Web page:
The biggest issue with Levi’s Stadium hasn’t been the traffic, turf or temperature.
It has been the tenants.
The 49ers are 9-16 at home since moving in there in 2014, and Tuesday marked the one-year anniversary of their last win at Levi’s. On Sunday, with their 23-3 loss to the Panthers, they set a franchise record with their eighth straight home loss, breaking a mark established in 1963.
The point: It’s far easier for East-side-sitting fans to focus on melting down in their seats when the home team is melting down on the field.
This is not to dismiss real problems. On Monday, The Chronicle’s Ann Killion reported the 49ers have engaged a stadium architecture firm “to investigate feasible solutions to address concerns regarding warm weather days.”
But winning cures a lot, if not everything. And the lack of success at Levi’s has significantly amplified the complaining about its imperfections.
This question was recently posed on Twitter: What is the best 49ers’ moment/game at Levi’s? Amid a few serious responses, the replies were heavy on sarcasm, including free food at a training-camp practice in August; the Seahawks eating Thanksgiving turkey at midfield in 2014; and an elusive fan running on the field in the 2016 opener.
But the following is a no-snark, one-man’s-opinion list of the best five moments or games at Levi’s. It drives home the point: Fans’ game-day experience hasn’t been enhanced by the games.
Carlos Hyde’s spin-move TD run (Sept. 14, 2015)
Candlestick’s top moment is The Catch. Call this The Can’t Catch Me.
In a 28-0 season-opening win over the Vikings, Hyde turned Houdini on a 10-yard touchdown run that broke a scoreless tie. On a garden-variety, off-tackle run to the right, Hyde, 3 yards behind the line of scrimmage, was encircled by five defenders.
His solution? He did a 360-degree pirouette that left them flat-footed — and left defensive end Everson Griffen comically tackling air before running into a teammate. Hyde capped it by reversing field and soaring, Superman-style, into the end zone. It didn’t match Steve Young’s winding run through Minnesota defenders at Candlestick in 1988, but it was legitimately memorable moment at Levi’s.
First win at Levi’s Stadium (Sept. 28, 2014)
A team with Super Bowl aspirations avoided a 1-3 start by overcoming an 11-point, second-quarter deficit to beat the Eagles 26-21, thanks to a goal-line stand in the final minutes.
Before the late-game drama, there was a jaw-dropping play: In the second quarter, Colin Kaepernick rolled left and flicked an off-balance, off-his-back-foot, across-the-field, what-is-he-thinking pass to Frank Gore, who sprinted the final 42 yards to complete an improbable 55-yard touchdown.
Safety Antoine Bethea was named the NFC’s Defensive Player of the Week for his performance in his game, and he credited part of his success to studying. Bethea was calling out the Eagles’ plays before the snap two years before the Eagles’ play-caller, Chip Kelly, lasted just one season as the 49ers’ head coach … partly because his offense was deemed too predictable.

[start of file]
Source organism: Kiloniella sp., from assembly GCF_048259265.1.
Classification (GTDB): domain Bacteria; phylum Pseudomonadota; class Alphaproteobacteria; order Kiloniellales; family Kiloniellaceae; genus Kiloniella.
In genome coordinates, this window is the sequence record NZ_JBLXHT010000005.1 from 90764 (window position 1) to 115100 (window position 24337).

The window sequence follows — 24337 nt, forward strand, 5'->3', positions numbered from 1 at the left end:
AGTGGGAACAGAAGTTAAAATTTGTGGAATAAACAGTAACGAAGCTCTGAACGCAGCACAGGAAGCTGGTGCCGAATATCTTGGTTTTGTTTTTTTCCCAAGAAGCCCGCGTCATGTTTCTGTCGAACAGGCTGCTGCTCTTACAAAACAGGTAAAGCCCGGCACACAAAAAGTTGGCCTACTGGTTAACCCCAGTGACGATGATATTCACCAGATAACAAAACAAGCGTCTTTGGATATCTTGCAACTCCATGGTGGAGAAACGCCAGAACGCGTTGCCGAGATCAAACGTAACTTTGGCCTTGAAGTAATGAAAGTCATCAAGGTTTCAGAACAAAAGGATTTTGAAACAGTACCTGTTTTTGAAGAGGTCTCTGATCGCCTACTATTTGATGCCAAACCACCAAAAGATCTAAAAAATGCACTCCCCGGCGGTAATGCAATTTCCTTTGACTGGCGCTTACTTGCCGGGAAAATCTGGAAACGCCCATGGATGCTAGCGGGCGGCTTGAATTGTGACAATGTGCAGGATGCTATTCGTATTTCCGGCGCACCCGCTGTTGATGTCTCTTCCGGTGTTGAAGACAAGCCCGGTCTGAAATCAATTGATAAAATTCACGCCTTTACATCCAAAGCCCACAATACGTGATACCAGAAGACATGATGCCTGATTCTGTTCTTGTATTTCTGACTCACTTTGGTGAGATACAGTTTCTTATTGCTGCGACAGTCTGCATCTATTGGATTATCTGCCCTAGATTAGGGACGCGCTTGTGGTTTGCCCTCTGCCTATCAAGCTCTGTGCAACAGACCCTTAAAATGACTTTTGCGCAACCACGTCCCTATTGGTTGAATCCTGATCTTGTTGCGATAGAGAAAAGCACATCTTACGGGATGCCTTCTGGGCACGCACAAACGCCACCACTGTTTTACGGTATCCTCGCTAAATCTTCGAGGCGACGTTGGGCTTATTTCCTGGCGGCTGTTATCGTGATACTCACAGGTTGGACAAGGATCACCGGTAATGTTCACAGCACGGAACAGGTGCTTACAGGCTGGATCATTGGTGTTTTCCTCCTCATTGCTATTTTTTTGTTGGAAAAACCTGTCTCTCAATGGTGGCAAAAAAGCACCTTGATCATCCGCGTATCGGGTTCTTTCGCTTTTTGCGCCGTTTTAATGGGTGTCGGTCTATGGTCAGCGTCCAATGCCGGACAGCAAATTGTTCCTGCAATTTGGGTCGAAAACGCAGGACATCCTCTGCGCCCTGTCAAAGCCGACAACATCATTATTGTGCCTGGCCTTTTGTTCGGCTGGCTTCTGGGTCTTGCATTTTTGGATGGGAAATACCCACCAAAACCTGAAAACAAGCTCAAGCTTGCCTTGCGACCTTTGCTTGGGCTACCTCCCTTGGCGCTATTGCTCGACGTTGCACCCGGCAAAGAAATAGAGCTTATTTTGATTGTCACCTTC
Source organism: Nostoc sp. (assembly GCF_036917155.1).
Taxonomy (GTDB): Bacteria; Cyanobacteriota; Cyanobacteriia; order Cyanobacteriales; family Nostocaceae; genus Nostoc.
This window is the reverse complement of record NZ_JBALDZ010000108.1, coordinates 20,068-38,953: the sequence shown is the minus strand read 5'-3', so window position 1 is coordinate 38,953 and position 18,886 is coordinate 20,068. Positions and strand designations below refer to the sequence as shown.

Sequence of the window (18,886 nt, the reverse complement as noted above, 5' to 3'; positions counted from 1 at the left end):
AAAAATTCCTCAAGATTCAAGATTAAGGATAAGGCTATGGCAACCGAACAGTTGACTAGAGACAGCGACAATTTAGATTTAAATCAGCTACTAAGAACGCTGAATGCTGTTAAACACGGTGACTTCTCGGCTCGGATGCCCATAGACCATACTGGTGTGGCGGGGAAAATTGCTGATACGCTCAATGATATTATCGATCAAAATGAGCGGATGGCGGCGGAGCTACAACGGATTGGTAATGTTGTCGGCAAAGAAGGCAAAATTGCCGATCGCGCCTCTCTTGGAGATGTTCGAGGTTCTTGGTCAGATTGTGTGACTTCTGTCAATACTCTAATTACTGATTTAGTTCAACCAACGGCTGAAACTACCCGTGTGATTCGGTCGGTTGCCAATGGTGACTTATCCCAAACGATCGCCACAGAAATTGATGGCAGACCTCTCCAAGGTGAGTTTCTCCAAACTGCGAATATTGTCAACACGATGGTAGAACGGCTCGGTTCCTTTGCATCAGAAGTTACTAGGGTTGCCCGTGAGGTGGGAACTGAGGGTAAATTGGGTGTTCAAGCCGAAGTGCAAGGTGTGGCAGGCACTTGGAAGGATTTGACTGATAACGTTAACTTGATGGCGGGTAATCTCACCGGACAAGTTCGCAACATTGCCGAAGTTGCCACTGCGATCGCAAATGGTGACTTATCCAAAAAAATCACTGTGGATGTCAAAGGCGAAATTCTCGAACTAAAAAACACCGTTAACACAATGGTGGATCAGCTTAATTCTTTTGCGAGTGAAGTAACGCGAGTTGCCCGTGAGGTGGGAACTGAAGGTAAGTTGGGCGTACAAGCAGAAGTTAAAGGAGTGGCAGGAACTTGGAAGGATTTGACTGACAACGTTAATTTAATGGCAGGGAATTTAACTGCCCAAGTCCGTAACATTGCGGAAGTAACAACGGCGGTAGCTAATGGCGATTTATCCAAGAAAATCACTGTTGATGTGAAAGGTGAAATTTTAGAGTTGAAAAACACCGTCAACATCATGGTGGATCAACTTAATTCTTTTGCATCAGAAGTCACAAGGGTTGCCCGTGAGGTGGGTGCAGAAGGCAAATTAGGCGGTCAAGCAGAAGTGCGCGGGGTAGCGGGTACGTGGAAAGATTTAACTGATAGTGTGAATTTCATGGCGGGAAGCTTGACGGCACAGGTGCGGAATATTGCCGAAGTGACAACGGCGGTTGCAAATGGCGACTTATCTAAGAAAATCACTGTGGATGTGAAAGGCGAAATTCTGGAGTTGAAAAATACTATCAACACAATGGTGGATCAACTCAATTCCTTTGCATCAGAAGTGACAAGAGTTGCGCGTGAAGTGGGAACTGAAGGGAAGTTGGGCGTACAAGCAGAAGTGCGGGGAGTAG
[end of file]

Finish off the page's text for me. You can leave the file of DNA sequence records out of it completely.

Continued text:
Craig Dahl hands Jim Harbaugh ball (Dec. 28, 2014)
Can a top moment come from the meaningless final game of a head coach who went 44-19-1 and was fired shortly after the final whistle because of massive franchise dysfunction?
And: Hey, you try to come up with five of these.
After Dahl’s late-game interception secured an 8-8 season and 20-17 win over the Cardinals, he handed the just-secured ball to Harbaugh, who was drenched in a Gatorade bath by Quinton Patton and Nick Moody moments later as fans roared in appreciation.
It was a sweet and significant moment amid a bitter end.
Colin Kaepernick’s 90-yard touchdown run (Dec. 20, 2014)
At his peak — and even during the start of the downturn in 2014 — Kaepernick could be worth the price of admission, even at Levi’s prices.
Case in point: In the third quarter of 38-35 loss to the Chargers, Kaepernick dropped back to the 1-yard line, was flushed to his right because of pressure, was grazed by a defender at the 7-yard line, but was otherwise untouched as he bolted up the middle of the field for a 90-yard run.
It was the second-longest run by a quarterback in NFL history and the last how-did-he-do-that play of Kaepernick’s six-year tenure with the 49ers: He didn’t have a run more than 30 yards in his final 20 starts.
Shaun Draughn’s stiff-arm TD (Sept. 12, 2016)
OK, this isn’t all that memorable, but, well, that’s the point.
The 49ers opened the Kelly era with a 28-0 prime-time win over the Rams and this play symbolized their domination.
In the second quarter, Draughn took a shotgun handoff and swept left where he was met 2 yards behind the line of scrimmage by safety T.J. McDonald. No problem: Draughn tossed McDonald to the ground with a hellacious stiff-arm and galloped into the end zone on a 3-yard scoring run.
As Draughn turned the corner and gave the 49ers a 14-0 lead, it was fair to wonder if the 49ers could turn the corner with their latest new head coach.
But 366 days later, they have moved to their latest new head coach and have zero wins at Levi’s since this game.
Would a long-awaited victory cool off fans? Would success shift some focus off the stadium? The 49ers would like to know.